A Flute Player's Story

Running Away

I dodged through the busy streets of Queens, hoping to make it home before it became too dark and the skies let loose the rain it had been holding in all day. It had been a long day for me and I was tired. Today I had school and when I got home, I had lessons from my mother on Native American traditions. Late at night I practiced the flute. My mother taught me how to play her Native American flute, but in secret I played flute in a jazz band in a vaudeville theatre in Manhattan.Dodging one last person, I arrived at my family's town home just as the skies let loose. Castel met me at the door with a towel in his hand and a scowl on his face.

"Papa's angry," he told me in Spanish. "He fought with Mama again. She still doesn't want you going to that school."

I used the towel to dry my face and long black hair. "I don't want to go to school. I hate it. I just want to play flute."

Castel nodded in understanding. "Do you still have trouble with reading and spelling?"

I nodded back. "The other kids tease me something fierce." I walked into my room and fell backwards onto my bed. Castel followed and sat on the floor like Mama, grabbing my pillow to sit on.

"You're the best flute player I know. Bet you'll be famous one day. Mi hermana, the famous flute player."

I smiled at the thought. "I visited a theatre today. A woman named Medda owns it and she lets bands play there. Real bands! Oh Castel, it was wonderful being there! I could see myself on stage, playing in a real jazz band!"

"Lenmana, is that you?" Mama's voice softly rang out in her native Hopi language. She only knew a bit of Spanish; not enough to speak fluently like Papa and Castel and I.

"Yes Mama," I called back in Hopi. "I'm in my room."

"Hello Lenmana," she said as she bent down to kiss my head. She sat next to Castel and kissed his head. "Hello Cha'akmongwi. How are my children today?" She listened carefully as we told her about our days, nodding at the right times. Just as I finished telling about being laughed at when I had read out loud in class, Papa entered my room.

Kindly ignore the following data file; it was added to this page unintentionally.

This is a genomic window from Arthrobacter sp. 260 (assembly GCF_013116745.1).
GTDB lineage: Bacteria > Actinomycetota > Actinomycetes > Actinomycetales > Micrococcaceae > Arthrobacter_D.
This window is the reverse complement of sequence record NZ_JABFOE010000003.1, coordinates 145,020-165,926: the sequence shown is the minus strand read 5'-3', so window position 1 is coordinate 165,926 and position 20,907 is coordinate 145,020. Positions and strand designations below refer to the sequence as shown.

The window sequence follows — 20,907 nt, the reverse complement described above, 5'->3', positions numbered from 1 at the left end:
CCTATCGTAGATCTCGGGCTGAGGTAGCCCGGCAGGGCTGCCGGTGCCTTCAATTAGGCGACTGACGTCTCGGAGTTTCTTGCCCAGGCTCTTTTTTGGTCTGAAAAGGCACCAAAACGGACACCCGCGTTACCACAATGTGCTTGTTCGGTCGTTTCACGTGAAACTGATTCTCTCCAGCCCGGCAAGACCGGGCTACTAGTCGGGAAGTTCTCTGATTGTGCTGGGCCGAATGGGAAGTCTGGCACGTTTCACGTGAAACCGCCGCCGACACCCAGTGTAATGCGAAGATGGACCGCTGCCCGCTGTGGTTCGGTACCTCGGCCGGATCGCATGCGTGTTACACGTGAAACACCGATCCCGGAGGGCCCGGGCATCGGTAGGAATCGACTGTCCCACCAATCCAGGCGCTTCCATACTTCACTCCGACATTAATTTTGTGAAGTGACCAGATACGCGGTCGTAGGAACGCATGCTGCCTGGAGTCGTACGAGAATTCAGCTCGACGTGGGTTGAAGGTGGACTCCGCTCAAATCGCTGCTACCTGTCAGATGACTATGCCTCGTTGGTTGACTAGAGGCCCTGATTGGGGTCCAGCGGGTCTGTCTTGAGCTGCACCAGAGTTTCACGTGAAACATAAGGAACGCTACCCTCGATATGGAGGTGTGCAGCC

"Mis hijos." He sat down next to me on the bed. "Mama and I have been talking and we have something very important to tell you." Castel and I looked at each other. This couldn't be good news for either of us. "Starting tomorrow, Castel will be working with me. Allegra, you will continue with your studies. Your mother also wants to teach you in her ways. It would be wise to return straight home from school. No more of this silly flute playing. I am expecting both of you to do well in your studies." With that, he got up and left the room. Mama moved next to me on the bed and pulled me into a hug.

"I love you, my daughter. I will keep some time in our studies together for you to play your flute." She kissed my head once more before leaving, leaving Castel and I alone again. We looked at each other, anger on both of our faces.

"I know this is unfair," Castel said quietly, before I could speak the words myself. As my twin, Castel often knew what I would say before I could tell him.

"I hate school! Mama knows how hard it is. I hate it! And Papa doesn't listen. I don't want to go to school! It's unfair! Why should I have to go? You want it more than I do." I continued to rant at my twin, who sat in silence until I ran out of energy to keep ranting.

"I want to keep going to school as much as you want to play flute all day," he said once I fell silent. "I need to keep going. There is much to learn, especially if I am to become a lawyer." Castel's secret dream was to become a famous lawyer one day. He had once told me he would be a doctor if he had to, but he didn't want to be a doctor like Papa. Papa was a doctor that used only herbs and things from nature in his practice. He wanted Castel to take over his business one day, but Castel wasn't interested. Mama stayed home and kept house for us. I guessed if I was to take lessons with Mama, I would end up getting married young and keeping house like her one day. I didn't want that. I wanted to be free and play my flute all day.

"I say we should do something," I told him, jumping up and pacing the room.

"What can we do? Papa's word is law in this house."